As time passed, Bombay became Mumbai, the roads got more crowded and a little boy was born. The little red M800 carried him home, carried him to the paediatrician, and even rocked him to sleep whenever he refused to stop wailing. One short drive and the bawling colicky baby would transform into a peaceful sleeping angel.

The old car had never asked anything of us except regular service and the odd clutch plates, brake pads and tyres. But we now wanted more. We discovered that we could no longer live without an air-conditioning and music system and power steering and windows and central locking in a car. The old M800 had to go. But since we didn't have the heart to sell it, the car was sent back to Delhi to my sister-in-law who did not have such emotional baggage attached to the tiny red car and disposed it off.

Value addition

The M800 is now marching off into the sunset. It is no longer sold in the country's metros since the old lady no longer meets the new emission laws. It is no longer the country's largest selling car. But the values this car bought in dictate the market even today.

The Indian buyers' favourite question — “average kya hai ?” — can be traced back to the M800's fuel efficiency. India is today the small car capital of the world, which again can be traced back to the M800. It was this car that showed India that a small car can be big value. Which brings us to the third point: value. We now demand more value from our cars, even high-end cars, since Maruti showed us how.

I began by saying how 1983 changed us. When we won the Prudential World Cup in cricket, we suddenly had the confidence that we could take on the world's best, and win. It gave our generation the confidence to walk off the beaten path and make your own road. This confidence is today not just seen in our boys on the cricket field, but in all spheres of life including industry and culture. Who would have thought then, that Tata would own Jaguar and a top international pop diva would be singing “ jai ho ” to a song by an Indian composer.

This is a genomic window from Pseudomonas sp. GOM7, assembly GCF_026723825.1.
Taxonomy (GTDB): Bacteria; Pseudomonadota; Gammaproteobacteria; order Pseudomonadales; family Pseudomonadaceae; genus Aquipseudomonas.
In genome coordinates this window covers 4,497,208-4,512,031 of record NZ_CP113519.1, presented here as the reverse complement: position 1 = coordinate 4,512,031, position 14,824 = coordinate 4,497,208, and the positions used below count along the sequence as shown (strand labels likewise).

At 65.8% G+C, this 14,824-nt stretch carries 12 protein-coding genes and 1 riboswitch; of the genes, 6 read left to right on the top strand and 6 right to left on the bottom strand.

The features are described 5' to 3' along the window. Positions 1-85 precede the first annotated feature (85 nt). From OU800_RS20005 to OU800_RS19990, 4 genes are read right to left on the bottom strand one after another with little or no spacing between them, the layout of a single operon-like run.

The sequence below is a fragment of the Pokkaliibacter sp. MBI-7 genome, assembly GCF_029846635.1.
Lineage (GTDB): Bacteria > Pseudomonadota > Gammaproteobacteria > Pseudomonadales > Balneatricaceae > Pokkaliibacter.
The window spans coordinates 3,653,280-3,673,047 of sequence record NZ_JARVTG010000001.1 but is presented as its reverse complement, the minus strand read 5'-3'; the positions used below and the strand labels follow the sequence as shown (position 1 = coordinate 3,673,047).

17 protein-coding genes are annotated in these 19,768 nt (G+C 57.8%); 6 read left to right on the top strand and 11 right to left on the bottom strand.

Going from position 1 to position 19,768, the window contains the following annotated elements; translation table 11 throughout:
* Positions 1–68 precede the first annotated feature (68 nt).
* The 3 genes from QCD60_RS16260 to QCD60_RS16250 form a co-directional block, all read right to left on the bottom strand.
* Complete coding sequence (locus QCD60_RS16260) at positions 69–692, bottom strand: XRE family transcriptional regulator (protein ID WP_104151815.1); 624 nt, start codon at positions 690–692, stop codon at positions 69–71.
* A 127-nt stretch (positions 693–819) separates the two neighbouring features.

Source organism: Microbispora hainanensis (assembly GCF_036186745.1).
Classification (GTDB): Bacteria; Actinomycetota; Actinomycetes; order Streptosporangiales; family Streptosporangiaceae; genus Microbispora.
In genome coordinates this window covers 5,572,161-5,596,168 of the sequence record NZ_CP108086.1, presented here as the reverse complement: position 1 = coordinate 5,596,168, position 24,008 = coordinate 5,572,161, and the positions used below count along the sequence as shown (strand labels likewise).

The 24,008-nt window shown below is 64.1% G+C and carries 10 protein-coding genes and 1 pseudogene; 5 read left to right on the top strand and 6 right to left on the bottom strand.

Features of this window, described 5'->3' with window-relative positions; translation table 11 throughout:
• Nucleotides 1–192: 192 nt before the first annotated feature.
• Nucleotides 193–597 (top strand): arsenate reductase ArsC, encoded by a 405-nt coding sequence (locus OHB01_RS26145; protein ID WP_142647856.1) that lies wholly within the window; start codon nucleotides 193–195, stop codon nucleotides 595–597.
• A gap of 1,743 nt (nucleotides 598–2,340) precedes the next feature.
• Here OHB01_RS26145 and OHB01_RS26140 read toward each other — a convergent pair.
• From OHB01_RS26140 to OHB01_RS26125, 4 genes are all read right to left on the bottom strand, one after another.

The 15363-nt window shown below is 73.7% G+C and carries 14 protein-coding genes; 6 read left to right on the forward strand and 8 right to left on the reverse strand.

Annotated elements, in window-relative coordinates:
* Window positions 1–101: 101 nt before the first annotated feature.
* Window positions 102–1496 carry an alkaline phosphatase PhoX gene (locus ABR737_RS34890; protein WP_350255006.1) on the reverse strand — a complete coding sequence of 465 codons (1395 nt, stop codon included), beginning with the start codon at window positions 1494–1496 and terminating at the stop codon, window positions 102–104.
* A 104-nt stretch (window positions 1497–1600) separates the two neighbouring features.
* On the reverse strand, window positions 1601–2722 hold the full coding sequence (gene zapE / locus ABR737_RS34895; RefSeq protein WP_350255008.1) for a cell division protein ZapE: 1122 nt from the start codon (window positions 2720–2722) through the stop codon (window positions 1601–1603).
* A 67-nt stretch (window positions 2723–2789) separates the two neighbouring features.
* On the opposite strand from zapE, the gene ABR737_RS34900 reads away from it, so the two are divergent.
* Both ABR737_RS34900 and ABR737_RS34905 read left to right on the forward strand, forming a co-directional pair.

The second important thing to happen was the launch of the Maruti 800. After more than a quarter of a century, we had a contemporary and modern car. And opened our eyes to what we had been missing for over a quarter of a century. Having tasted blood, the Indian consumer was not going to go back to the days of having to stand in queues for years and then be satisfied with an outdated product. Liberalisation of the market from hereon was just a matter of time.

My driving license and the M800 started a love story that became my calling, one I continue to pursue today by writing about cars.

The M800 was replaced by its worthy successor, the Alto, which anyway was the original name of the M800 in Japan. And as far as I am concerned is just a younger M800. Ten years later, my wife is still driving the Alto and refuses to change it. The values the M800 ushered in nearly three decades ago continues to find resonance in India even today.

The familiar shape of the M800 may be disappearing, but don't write its epitaph just yet.

After more than a quarter of a century, we had a contemporary and modern car. And opened our eyes to what we had been missing for over a quarter of a century.